Nietzsche, Religion, and Mood / Sampsa Andrei Saarinen.
Contributor(s): University of Helsinki [funder.].Material type: TextSeries: Monographien und Texte zur Nietzsche-Forschung ; 71.Publisher: Berlin ; Boston : De Gruyter, Copyright date: ©2019Description: 1 online resource (X, 268 p.).Content type: text Media type: computer Carrier type: online resourceISBN: 9783110621075.Subject(s): Friedrich Nietzsche | Nietzsche, Friedrich | Radikaler Atheismus | Stimmung | Säkularisierung | mood | radical atheism | secularization | PHILOSOPHY / History & Surveys / ModernAdditional physical formats: No title; No titleOnline resources: Open Access | Cover
Frontmatter -- Preface and acknowledgements -- Contents -- 1. Introduction -- 2. Nietzsche and the inadequate secularization of the “heart” in the 19th century -- 3. Nietzsche’s psychology and the tension between body and spirit -- 4. Nietzsche’s psychology of religion in Human, All Too Human and Daybreak -- 5. On the communication of mood in Nietzsche’s Gay Science -- 6. Thus Spoke Zarathustra: Communication of mood or nihilistic self-parody? -- 7. Nietzsche’s final ideal -- 8. Nietzsche’s radical atheism? -- 9. Conclusions -- 10. Literature -- Index of Names -- Index of Subjects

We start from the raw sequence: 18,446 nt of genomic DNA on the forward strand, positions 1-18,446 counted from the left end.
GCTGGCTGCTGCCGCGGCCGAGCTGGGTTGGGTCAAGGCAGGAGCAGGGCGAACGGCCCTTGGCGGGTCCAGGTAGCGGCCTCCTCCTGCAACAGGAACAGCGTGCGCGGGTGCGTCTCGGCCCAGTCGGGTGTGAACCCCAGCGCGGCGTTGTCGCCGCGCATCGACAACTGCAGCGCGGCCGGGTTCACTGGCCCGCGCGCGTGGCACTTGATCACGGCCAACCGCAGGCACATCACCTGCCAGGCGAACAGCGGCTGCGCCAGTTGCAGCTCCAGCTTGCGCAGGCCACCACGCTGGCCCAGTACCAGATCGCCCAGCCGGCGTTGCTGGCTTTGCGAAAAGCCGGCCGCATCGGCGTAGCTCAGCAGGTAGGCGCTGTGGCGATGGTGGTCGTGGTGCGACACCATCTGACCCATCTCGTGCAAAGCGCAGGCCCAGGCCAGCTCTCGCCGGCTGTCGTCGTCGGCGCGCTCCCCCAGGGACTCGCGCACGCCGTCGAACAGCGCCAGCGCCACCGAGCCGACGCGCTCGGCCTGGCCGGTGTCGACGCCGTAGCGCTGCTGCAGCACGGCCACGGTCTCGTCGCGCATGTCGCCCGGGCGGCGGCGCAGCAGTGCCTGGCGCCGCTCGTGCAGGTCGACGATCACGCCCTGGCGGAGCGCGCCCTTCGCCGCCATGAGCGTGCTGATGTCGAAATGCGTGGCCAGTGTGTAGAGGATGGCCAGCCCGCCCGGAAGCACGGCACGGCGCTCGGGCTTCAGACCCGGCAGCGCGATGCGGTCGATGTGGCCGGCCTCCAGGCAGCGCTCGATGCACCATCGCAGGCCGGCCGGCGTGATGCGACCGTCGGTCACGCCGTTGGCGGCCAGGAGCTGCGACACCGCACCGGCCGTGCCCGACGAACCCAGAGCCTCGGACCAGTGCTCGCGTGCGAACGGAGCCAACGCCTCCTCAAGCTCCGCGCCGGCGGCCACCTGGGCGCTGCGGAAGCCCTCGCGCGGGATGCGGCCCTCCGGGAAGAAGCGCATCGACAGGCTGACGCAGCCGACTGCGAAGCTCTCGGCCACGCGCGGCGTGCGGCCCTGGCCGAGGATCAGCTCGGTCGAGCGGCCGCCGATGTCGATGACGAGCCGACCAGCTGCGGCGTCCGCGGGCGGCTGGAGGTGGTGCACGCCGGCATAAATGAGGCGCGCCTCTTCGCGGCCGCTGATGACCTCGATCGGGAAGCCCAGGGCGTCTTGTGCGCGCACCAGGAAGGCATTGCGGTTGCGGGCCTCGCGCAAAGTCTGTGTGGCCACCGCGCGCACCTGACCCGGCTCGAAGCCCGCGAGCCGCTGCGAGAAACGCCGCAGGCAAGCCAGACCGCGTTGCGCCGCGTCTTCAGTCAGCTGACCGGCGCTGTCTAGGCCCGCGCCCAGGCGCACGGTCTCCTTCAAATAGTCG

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How does Nietzsche, as psychologist, envision the future of religion and atheism? While there has been no lack of “psychological” studies that have sought to illuminate Nietzsche's philosophy of religion by interpreting his biography, this monograph is the first comprehensive study to approach the topic through the philosopher's own psychological thinking. The author shows how Nietzsche's critical writings on religion, and especially on religious decline and future possibilities, are informed by his psychological thinking about moods. The author furthermore argues that the clarification of this aspect of the philosopher’s work is essential to interpreting some of the most ambiguous words found in his writings; the words that God is dead. Instead of merely denying the existence of God in a way that leaves a melancholic need for religion or a futile search for replacements intact, Nietzsche arguably envisions the possibility of a radical atheism, which is characterized by a mood of joyful doubt. The examination of this vision should be of great interest to scholars of Nietzsche and of the history of philosophy, but also of relevance to all those who take an interest in the interdisciplinary discourse on secularization.
funded by University of Helsinki
Mode of access: Internet via World Wide Web.
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Description based on online resource; title from PDF title page (publisher's Web site, viewed 17. Jun 2020)